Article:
When the smoke cleared, Denver led 61-58 at the half. Lillard had 14 at intermission, Jokic 22. Denver’s center had no assists, though, which was an indication that something was going right for Portland.
Portland came out in the third playing defense bad enough to induce passengers to reach for their barf bags. Facundo Campazzo started ripping them apart, as they simply refused to move after making an initial defensive commitment. One pass and Denver had any shot they wished.
The Blazers solved that problem the way they always do: Lillard and McCollum scoring, usually from distance. What the heck, it worked. When Lillard hit a deep, straightaway three with 6:54 left to pull Portland out of a deficit, he evened the score at 73. This proved to be the centerpiece of a 15-4 run that carried the Blazers through the quarter.
Nurkic had three fouls at this point, but Jokic made no move to drive on him, showing that the Blazers aren’t the only team to make curious decisions. Nurkic, in fact, did an amazing job keeping Jokic to the sides of the court instead of letting him operate down the middle. He was the bright spot for Portland on the defensive end.
Still, Jokic got his points (but no assists), so the Nuggets were not going to go away, run or no run. Denver continued to slice inside past defenders who couldn’t stop them, leaving Nurkic whaling and flailing at the rim. It’s a miracle he didn’t pick up 92 fouls.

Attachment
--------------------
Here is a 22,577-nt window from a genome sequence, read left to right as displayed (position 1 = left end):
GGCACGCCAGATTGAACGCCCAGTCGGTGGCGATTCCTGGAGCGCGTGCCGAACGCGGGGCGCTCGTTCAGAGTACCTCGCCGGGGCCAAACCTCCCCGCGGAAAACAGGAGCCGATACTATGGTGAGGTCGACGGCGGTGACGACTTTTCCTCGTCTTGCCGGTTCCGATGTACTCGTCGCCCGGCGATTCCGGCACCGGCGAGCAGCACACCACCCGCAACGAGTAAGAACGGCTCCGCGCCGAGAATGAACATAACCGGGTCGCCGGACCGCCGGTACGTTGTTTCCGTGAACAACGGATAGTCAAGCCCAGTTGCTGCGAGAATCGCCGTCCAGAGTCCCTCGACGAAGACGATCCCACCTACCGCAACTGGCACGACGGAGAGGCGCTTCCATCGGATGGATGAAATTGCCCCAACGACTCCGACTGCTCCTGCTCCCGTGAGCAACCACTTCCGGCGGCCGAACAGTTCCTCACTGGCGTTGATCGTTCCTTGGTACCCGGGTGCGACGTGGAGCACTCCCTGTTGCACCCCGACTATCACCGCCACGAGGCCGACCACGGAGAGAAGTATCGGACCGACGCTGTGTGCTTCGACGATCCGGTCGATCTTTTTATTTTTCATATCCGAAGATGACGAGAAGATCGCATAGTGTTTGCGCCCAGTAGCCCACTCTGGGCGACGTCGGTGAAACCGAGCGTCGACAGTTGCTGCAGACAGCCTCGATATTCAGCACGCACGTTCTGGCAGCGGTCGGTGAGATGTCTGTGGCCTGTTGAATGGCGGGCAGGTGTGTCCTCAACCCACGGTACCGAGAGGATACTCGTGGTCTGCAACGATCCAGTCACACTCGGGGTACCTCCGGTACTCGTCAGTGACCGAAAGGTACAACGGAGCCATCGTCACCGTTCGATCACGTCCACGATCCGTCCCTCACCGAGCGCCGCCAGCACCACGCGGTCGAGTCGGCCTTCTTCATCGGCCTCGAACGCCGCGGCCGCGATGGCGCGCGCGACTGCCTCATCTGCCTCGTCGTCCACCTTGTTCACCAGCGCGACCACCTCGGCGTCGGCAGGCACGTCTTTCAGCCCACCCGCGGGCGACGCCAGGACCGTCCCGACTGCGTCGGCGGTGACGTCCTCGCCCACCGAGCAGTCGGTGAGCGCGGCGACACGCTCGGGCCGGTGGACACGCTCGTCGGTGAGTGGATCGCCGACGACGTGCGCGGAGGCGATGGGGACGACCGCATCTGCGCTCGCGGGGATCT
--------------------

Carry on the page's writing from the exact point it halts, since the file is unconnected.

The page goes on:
When Nurkic sat, Kanter was not as quick to help and stop. Denver scored even easier. But here came Dame, hitting jumpers and free throws with equal ease. Once again when Denver’s defense keyed on him, Dame found open shooters. He capped off the period with an “Only Dame Could Do This” three, proving himself as big of a thorn in Denver’s side as Jokic was in Portland’s. The Blazers led 96-86 after three,
Portland put the pressure on at the start of the fourth. Anfernee Simons and CJ McCollum each hit a three, causing Nuggets Head Coach Michael Malone to call his own, “Let’s Stop This” timeout. Revenge was sweet.
Unfortunately, it was also short-lived. The Nuggets came out of that timeout screening and driving. They turned the tables on Portland, speeding up the offense and forcing the Blazers to over-commit on defense, yielding layups or open jumpers.
But no matter how many shots the Nuggets hit, they just weren’t threes. McCollum hit a layup, then Simons connected AGAIN from deep, making up for a host of defensive sins.
Portland only led by 4 at that point, however, and that’s where the lead stayed for the middle minutes of the quarter. Campazzo had a gutsy play, stealing the ball away from Lillard in an iso set basically by poking it into Dame’s face. Lillard returned the favor a couple of plays later by hitting an, “In YOUR Face” three with barely a sliver of daylight off of a Nurkic screen. That, along with a ‘Melo conventional three-point play off of a brilliant Nurkic pass, pushed the lead back to 10. Then Nurkic converted his own and-one and the score read 116-103 with 3:40 remaining. When he hit again off of his own offensive rebound on the next possession, Portland led by 15 and even the most faithful Nuggets supporters began to doubt they could come back.
Nor could they. Jokic led another small run, but McCollum found Robert Covington open on the right side at the arc with 1:20 remaining. When his triple splashed down, Portland led 121-107 and the dagger was nailed in the coffin.
Stay tuned for Steve Dewald’s extended analysis of Game 1 coming up soon.
Game 2 is scheduled for Monday night at 7:00 PM, Pacific on TNT.